you can buy a limited edition of this photo here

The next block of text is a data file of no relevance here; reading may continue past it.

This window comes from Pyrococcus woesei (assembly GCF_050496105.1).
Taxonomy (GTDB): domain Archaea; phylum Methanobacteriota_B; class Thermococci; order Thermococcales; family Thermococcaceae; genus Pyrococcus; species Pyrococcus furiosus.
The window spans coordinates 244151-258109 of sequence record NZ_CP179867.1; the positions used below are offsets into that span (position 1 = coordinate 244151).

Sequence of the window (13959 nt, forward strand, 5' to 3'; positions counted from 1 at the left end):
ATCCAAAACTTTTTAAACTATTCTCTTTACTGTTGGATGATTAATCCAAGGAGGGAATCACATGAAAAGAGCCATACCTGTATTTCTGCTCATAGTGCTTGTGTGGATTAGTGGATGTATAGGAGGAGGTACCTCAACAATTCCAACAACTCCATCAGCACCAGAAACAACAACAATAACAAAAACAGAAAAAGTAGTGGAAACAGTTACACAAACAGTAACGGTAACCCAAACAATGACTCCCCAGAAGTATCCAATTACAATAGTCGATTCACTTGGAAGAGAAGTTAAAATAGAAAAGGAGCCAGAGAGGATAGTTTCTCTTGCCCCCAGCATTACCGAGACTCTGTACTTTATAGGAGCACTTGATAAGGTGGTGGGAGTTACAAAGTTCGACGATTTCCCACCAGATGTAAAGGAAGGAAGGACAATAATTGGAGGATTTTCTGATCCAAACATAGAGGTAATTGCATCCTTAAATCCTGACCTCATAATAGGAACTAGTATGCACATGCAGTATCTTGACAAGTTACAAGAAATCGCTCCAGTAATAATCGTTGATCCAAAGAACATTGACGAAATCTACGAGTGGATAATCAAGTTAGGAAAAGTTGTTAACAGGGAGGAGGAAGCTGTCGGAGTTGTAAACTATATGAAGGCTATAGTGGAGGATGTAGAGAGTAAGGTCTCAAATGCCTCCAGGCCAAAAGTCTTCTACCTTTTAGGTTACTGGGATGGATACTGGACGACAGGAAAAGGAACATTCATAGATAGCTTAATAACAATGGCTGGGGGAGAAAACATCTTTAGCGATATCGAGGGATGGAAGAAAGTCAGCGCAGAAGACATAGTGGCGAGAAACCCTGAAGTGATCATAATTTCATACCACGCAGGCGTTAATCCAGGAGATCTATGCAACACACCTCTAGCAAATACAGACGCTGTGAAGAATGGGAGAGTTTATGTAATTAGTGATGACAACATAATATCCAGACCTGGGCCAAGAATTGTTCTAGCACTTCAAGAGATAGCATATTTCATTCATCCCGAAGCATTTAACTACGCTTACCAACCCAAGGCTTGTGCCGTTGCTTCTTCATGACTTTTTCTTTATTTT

.. is a street in Salford. Yes I know you thought ‘TV soap opera’ when you read the title; it’s not that Coronation Street I’m on about though. It’s this one. Coronation Street, Salford is in the news today because it’s the subject of a painting by L.S Lowry which is to be sold next week at Christies. Lowry painted the scene in 1957; it’s typical of his classic Salford street scenes with the legendary stalk-like figures, little dogs and looming industrial buildings set amongst terraced houses. According to the blurb on the Christies site, Coronation Street (the soap) was based on a street near Coronation Street (the Salford one, which is about a mile west of the current fictional TV set). Doing a quick Google Streetview of the neighbourhood certainly does evoke a sense of Weatherfield in the style of the Victorian terraces. Unlike its fictional counterpart, though, this neighbourhood has the bleak inner city vibe unrelieved by cosy corner pubs or domestic dramas played out on the cobbles (which have long been replaced by cheaper tarmac). In 1986 The Smiths stood at the corner of Coronation Street for the photo seen above which has now become famous and is included in the National Portrait Gallery collection. The corner in question, I only discovered today, is the site of Salford Lads Club, itself another legendary spot. Morrisey has a long association with the Lads Club and it was featured again in the video for ‘Stop Me If You Think You’ve Heard This One Before’. The Smiths and their bicycling acolytes cycle past the club here and later pose outside. There is also some interesting footage of Coronation Street and the surrounding neighbourhood in all its boarded-up, socially deprived Thatcher-bashed eighties state; no wonder Mozza loved it so much.